Gerald McAlister | October 25, 2019 | Dev Diary
RGB Haptics 1.0
With the recent release of RGB Haptics, we decided this would be the perfect time to create a short tutorial for how to use these tools! They are designed to be easily usable by anyone, and are compatible with all major virtual reality and augmented reality platforms supported by Unity’s XR platform.
This is a tutorial for RGB Haptics major version 1. This means that any version of the tool starting with 1 (e.g. 1.X) should be compatible with this tutorial. If you run into problems, please contact us about them, or comment on this tutorial. If you need real time support, or have a bug to report, you can chat with us on our Discord server live at http://RGB.chat.. We will work to maintain this with any minor changes introduced in RGB Haptics version 1.X going forward.
To begin, you will need to install the tools to your project. This can be done by purchasing the tools from the Unity Asset Store and importing them into your project. Once done, find the Hand Haptics script and add it to each hand object in your scene. Make sure to select which hand the scripts are attached to, as seen in the image below.
Once this is done, your project will be all set to go!
Adding Haptics to Objects
Adding haptics to objects in your scene is very easy! First you must decide what kind of haptics you wish to have. There are two main types of haptics: Collision Haptics and Continuous Haptics.
Collision Haptics should be used when you want the player to feel the collision of two different objects. For example, if your player is holding a sword, and hits an enemy’s shield, you may want a slight vibration to be played from that collision. By attaching the Collision Haptics script to both the sword and the shield, the player will feel a vibration of the two objects colliding when they are holding the sword. Likewise, if the player switches to holding the shield, these same haptics will still be applied! Collision haptics work best with short, brief haptics clips.
Continuous Haptics should be used when you want the player to feel a continuous haptic any time they touch an object. For example, if the player picks up a boombox playing music, adding a continous haptics with the audio clip can help increase the immersion that they are holding the boombox. Continuous haptics can be paused whenever the music pauses, and similarly be resumed. They work best for long haptics clips where you want granular controls.
Waveforms vs Audio Files
RGB Haptics currently supports two types of haptics: Audio files, and raw waveforms. To use an audio file, simply select “Audio” as the Clip Type on your haptics component, and choose the appropriate audio file, as seen above. For raw waveforms, select “Raw” as the Clip Type, then set how long the haptic clip should last for.
Click on the graph once you have decided its length, and you will be given the option to draw out the graph. The only values that will be used are between 0 and 1 on both the X and the Y axis. The X axis denotes time, while the Y axis notes intensity. A value of 1.0 will have the maximum intensity on the Y axis, while a value of 0.0 will have no intensity on the Y axis. As of RGB Haptics V1.1, you can also export and import raw waveforms, allowing you to share the effects you make with others!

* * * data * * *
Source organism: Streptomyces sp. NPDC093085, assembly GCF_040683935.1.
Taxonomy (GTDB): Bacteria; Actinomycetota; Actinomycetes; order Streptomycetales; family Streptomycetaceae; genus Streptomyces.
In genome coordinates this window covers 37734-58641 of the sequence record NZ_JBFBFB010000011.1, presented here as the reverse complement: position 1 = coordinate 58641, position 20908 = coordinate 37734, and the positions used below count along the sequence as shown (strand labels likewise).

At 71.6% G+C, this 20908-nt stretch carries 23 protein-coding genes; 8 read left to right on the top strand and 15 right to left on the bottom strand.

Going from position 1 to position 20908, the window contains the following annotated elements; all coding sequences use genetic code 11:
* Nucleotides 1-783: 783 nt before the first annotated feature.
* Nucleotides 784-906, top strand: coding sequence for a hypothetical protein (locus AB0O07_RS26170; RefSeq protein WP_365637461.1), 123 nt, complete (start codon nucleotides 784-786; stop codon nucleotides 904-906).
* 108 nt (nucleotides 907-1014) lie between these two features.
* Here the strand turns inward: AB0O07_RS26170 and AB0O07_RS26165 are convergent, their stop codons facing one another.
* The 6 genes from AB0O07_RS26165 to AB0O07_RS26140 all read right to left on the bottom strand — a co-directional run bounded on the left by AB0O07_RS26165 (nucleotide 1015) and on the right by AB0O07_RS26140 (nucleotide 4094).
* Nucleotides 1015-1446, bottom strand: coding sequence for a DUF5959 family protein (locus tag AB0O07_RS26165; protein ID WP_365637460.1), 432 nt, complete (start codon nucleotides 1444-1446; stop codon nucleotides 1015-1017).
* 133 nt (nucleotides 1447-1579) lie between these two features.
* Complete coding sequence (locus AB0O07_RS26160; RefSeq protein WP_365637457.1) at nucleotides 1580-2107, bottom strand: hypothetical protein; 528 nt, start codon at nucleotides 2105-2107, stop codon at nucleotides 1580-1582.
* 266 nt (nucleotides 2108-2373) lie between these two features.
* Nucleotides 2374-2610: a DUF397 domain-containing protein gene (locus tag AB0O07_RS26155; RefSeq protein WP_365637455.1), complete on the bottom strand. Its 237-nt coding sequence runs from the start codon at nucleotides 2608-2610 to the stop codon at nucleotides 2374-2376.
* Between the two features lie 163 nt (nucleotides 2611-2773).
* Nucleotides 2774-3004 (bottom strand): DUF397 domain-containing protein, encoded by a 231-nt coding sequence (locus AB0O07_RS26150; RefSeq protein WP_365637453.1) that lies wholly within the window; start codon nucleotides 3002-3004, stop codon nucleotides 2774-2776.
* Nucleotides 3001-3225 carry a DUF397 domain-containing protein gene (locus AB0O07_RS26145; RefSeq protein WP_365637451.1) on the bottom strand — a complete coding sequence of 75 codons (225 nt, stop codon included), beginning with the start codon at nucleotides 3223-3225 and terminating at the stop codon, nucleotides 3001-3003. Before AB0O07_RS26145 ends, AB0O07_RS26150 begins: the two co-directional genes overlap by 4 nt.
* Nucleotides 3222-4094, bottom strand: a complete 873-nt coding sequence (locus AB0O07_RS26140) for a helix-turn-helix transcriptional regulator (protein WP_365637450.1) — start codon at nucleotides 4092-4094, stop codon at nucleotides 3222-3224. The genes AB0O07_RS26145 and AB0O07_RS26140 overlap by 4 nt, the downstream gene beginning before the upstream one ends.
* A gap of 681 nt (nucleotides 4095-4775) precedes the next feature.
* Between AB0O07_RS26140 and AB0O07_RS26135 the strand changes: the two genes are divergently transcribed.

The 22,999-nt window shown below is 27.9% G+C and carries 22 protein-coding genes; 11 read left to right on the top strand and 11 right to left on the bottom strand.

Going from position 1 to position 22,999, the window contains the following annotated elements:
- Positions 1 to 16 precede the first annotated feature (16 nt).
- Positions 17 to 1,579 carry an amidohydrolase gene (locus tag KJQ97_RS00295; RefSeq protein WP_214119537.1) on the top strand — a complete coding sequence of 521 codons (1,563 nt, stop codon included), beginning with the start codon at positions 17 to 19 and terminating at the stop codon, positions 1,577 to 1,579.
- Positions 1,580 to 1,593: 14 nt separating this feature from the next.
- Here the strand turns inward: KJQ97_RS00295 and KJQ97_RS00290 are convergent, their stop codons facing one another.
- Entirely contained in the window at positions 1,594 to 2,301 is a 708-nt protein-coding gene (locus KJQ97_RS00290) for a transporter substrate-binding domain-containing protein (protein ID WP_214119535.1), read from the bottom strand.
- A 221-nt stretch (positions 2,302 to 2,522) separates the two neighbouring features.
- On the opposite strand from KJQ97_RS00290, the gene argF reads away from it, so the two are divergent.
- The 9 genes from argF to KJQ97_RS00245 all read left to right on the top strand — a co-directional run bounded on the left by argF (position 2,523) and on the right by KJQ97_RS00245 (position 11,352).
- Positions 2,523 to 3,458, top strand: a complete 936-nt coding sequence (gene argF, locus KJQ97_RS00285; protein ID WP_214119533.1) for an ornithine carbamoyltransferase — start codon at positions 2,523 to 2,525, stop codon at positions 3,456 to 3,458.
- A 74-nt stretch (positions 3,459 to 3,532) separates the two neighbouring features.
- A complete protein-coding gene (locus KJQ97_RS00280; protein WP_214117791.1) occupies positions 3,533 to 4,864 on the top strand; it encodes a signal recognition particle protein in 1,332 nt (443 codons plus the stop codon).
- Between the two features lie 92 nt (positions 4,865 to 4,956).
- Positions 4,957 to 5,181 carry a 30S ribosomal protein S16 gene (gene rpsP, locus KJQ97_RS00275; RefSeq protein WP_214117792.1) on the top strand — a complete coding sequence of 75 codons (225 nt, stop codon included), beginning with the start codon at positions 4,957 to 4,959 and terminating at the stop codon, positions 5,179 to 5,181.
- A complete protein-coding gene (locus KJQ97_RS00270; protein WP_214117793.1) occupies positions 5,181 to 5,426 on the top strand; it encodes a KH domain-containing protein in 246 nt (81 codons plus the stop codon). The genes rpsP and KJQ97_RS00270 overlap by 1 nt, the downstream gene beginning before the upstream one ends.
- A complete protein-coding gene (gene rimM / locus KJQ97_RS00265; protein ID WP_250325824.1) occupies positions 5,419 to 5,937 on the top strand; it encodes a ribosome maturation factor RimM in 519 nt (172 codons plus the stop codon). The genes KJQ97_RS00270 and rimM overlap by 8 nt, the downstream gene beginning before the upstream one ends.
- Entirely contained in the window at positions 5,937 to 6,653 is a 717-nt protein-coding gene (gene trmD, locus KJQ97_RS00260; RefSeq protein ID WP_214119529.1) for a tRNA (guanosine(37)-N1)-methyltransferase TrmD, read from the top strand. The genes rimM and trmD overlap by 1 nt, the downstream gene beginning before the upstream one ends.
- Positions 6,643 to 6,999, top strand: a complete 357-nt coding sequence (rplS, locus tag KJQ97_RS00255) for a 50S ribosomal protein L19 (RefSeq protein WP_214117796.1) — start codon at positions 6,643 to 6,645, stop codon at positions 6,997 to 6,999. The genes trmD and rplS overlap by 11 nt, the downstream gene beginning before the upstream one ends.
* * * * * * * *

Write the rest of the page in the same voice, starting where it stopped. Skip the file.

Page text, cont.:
Version 1.1 of RGB Haptics includes several new advanced features that you can view under the “Advanced Settings” dropdown. One of the major features is the synchronization of audio! In Unity, audio is loaded and played on a separate thread. This can result in synchronization issues when the haptics are not played back exactly at the same time, resulting in the haptics being slightly offset. To fix this, you can set an audio source as the “synchronization point” for a haptic, and the two still stay in sync!
For collision haptics, we’ve also added a feature to immediately play the haptics out of a controller, rather than only when the object is touching the object still. This is great for small haptic effects that you want to have an immediate impact, but for longer haptic effects you probably want to leave this disabled, as it will result in the player being able to move their hand away from an object but continue to feel the haptic effect.
- What special hardware do players need to use RGB Haptics?
- What platforms does this support?
- Currently, RGB Haptics supports all platforms supported by Unity’s XR platform. This includes the Oculus Rift, Oculus Rift S, Oculus Quest, HTC Vive, Valve Index, Windows Mixed Reality, and more. Please note however that we have not tested on all of these platforms, so there may be some bugs on some of them. We are working to confirm all platforms going forward.
- Will other platforms be supported in the future?
- More platforms may be supported in the future, but this will be up to the Unity team to setup unless we receive some special requests.
- What about the performance of this tool? Should I be concerned on devices like the Oculus Quest?
- While we have done some extensive testing and not seen any issues, you should always be concerned about the performance of your apps and games. That said, we will always work to further improve the performance of this tool.
- How does this affect the controllers battery life?
- So far, we have not seen any major hits to battery life, though we have done limited testing on this. Any time you use haptics however, some battery life will be used, so keep this in mind.
- Do you support FMOD or Wwise?
- We do not currently support FMOD, Wwise, or other audio tools. We are investigating this for future releases.
- I have more questions not answered here, what should I do?
- I found a bug! What should I do?
- Please join our Discord server at RGB.chat and open a support ticket with us.